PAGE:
Matters of the heart

It’s that theatrical quality that anything can happen, along with the majesty of the theatre, that gives the Victoria such a special place in people’s hearts. Sandra Rutledge credits the Victoria with inspiring her entertainment career.

“I remember dressing up in my pink dress to travel to Downtown Dayton to watch ‘Jungle Book’ at the Victory Theatre! As an eighth grader, this was an enormous treat for my friend Crystal and me,” Rutledge shares. “The Victoria Theatre was one of the venues that inspired me to pursue an entertainment career in acting and singing as I loved Victoria Theatre’s stage and the glamorous environment.”

Rutledge would later perform on that stage in musical productions and as the opening act for national jazz artist Alex Bugnon.

The Victoria has long been a contributor to romance as well—whether that’s a noteworthy date night, a celebration of an anniversary or a stepping-stone on the way to the next level. Such is the case with Stephen Carrasas’s parents. His father, also Stephen Carrasas, was from New York and joined the Navy in 1940. After being stationed on the U.S.S. Helena, he became a member of their band.

When the Helena was sunk in the Battle of Kula Gulf in the Solomon Islands, he and the remaining members of the band went on a war-bond tour called “The Survivors of the Helena Band with Alvino Rey.” One of those stops was at the Victory Theatre.

Before the show, Carrasas Sr. went down to the USO club, which was a couple of blocks away. A pretty girl in a WAC uniform caught his eye, as Stephen describes it, and he asked her to play ping-pong. Later in the conversation, he offered her and her friends tickets to see him perform at the Victory. They were later married after the war. Their son Stephen is still grateful to the Victoria for being what brought them together!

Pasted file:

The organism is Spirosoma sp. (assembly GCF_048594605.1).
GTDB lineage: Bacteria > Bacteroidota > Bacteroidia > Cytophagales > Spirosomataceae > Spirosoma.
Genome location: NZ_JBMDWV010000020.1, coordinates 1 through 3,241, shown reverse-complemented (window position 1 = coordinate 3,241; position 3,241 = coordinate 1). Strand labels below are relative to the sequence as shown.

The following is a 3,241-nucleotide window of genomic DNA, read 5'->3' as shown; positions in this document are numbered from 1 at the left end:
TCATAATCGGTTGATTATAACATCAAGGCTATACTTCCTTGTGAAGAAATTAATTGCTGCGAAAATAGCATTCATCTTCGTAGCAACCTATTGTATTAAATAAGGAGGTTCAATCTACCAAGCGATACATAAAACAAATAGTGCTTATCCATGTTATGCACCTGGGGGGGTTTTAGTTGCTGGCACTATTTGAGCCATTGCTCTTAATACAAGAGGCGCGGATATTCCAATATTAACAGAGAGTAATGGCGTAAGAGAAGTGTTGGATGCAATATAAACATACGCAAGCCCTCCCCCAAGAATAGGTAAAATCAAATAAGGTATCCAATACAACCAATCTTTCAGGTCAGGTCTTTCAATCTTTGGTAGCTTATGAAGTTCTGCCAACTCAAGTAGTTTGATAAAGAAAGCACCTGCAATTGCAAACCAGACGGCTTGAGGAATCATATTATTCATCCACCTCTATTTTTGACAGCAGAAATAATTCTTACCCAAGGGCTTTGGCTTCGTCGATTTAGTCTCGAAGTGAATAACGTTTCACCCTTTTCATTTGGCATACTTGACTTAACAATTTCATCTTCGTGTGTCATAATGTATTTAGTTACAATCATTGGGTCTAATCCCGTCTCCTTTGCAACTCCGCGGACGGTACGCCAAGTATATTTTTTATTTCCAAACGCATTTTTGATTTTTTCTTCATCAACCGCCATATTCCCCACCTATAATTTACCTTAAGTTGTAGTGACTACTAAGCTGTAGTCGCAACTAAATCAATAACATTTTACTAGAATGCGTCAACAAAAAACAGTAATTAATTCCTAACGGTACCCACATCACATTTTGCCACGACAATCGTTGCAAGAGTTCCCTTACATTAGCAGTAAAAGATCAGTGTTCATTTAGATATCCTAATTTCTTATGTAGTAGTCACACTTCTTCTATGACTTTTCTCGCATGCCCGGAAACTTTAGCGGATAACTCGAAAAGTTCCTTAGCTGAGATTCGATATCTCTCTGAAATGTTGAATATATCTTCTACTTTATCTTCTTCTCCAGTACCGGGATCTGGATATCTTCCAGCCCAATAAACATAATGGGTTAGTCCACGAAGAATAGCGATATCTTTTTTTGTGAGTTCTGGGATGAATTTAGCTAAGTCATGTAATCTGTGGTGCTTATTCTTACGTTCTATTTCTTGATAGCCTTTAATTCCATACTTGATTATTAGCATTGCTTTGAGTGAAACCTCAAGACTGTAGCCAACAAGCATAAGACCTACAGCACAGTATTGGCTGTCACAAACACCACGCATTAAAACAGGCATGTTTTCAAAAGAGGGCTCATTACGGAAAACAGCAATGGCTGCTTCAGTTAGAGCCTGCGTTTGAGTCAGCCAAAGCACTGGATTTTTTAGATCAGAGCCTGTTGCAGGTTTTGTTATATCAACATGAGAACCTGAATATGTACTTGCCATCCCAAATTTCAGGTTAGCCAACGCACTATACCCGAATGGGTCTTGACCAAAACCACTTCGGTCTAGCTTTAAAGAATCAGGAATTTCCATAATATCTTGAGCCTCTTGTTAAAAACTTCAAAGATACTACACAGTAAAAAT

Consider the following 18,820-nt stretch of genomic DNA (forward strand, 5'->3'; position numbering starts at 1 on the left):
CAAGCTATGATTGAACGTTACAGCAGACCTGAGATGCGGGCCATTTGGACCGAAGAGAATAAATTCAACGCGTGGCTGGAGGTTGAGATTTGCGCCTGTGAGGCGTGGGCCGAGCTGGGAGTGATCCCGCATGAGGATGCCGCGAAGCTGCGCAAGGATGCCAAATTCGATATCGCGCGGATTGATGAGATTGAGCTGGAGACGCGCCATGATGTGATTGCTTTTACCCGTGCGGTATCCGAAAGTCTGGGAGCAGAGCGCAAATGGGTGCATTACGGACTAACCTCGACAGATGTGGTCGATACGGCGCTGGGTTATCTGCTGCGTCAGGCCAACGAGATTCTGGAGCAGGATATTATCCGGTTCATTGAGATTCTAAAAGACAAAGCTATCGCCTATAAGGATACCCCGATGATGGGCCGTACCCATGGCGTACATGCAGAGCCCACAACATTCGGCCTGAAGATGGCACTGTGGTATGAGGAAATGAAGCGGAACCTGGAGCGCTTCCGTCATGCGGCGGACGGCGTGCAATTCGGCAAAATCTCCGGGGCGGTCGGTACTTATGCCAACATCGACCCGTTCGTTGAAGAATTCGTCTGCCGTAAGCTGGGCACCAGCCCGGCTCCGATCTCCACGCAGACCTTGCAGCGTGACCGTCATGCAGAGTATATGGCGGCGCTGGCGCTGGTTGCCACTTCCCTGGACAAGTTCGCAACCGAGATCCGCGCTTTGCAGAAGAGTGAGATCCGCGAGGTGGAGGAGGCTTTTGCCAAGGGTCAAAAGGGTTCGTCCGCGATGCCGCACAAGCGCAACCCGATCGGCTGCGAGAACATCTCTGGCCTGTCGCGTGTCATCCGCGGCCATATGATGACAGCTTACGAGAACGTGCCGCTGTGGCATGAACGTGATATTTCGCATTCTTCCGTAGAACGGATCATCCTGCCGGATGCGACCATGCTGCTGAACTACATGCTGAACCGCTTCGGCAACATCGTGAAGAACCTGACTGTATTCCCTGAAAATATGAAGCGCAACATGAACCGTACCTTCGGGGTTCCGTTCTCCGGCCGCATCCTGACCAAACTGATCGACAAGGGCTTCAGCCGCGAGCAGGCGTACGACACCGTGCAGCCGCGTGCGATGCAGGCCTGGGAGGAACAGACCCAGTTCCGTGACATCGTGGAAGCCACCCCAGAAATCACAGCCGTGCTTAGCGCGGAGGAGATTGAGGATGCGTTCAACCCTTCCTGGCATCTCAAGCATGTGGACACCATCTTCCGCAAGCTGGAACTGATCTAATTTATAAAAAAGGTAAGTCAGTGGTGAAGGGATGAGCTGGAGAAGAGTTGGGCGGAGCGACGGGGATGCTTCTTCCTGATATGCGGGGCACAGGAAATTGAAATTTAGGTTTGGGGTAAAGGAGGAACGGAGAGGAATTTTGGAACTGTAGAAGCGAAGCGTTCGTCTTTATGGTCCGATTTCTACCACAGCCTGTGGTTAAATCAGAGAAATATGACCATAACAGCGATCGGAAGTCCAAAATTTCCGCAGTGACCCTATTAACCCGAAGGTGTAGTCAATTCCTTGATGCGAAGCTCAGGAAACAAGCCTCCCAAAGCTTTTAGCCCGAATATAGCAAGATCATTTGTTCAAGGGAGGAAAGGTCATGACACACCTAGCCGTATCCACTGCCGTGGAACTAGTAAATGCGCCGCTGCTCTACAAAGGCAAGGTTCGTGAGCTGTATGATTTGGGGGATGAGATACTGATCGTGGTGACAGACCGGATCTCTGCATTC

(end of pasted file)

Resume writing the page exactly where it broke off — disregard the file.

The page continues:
Not going down

The Victory faced extinction again in the early 1970s, not due to a fire or flood, but lack of income. Rising expenses and sinking attendance was going to force the then-owners to close the doors. Thanks to, again, a grassroots group of citizens, prominent faces and investors willing to take a chance, the Victory stood its ground. It even gained a listing on the National Register of Historic Places.

After the “Save the Victory” campaign, there was a decade when the theatre could barely stay afloat. But float it did, and by the early 1980s, the fledgling Victory Theatre Association was owner of the Victory building. In 1988, the Arts Center Foundation acquired the theatre from the Victory Theatre Association and began a $17.5 million renovation project. In 1990, the Victoria Theatre underwent its last name change and reopened as it is today.

“When the remodel of the building happened, I was amazed by the gold trim work around the stage and marble floors [marble that was imported from a quarry in Italy],” Daytonian Libby Ballangee says. “I thought it was the most beautiful place I had ever been.”

The Victoria Theatre’s Next Stage campaign aims to build a $30 million endowment fund to provide for future capital, programming and educational needs of all of its art facilities. For details on shows, volunteer opportunities and Next Stage, please visit, follow @VictoriaTheatre on Twitter or call 937.228.7591.

Joyell Nevins believes in the power of the written word, a good cup of coffee, and sometimes, the need for a hug (please, no Tommy Boy references). Follow her on her blog “Small World, Big God” at or reach her at

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Joyell believes in the power of the written word, a good cup of coffee, and sometimes, the need for a hug (please, no Tommy Boy references). Follow her on her blog “Small World, Big God” at or reach her at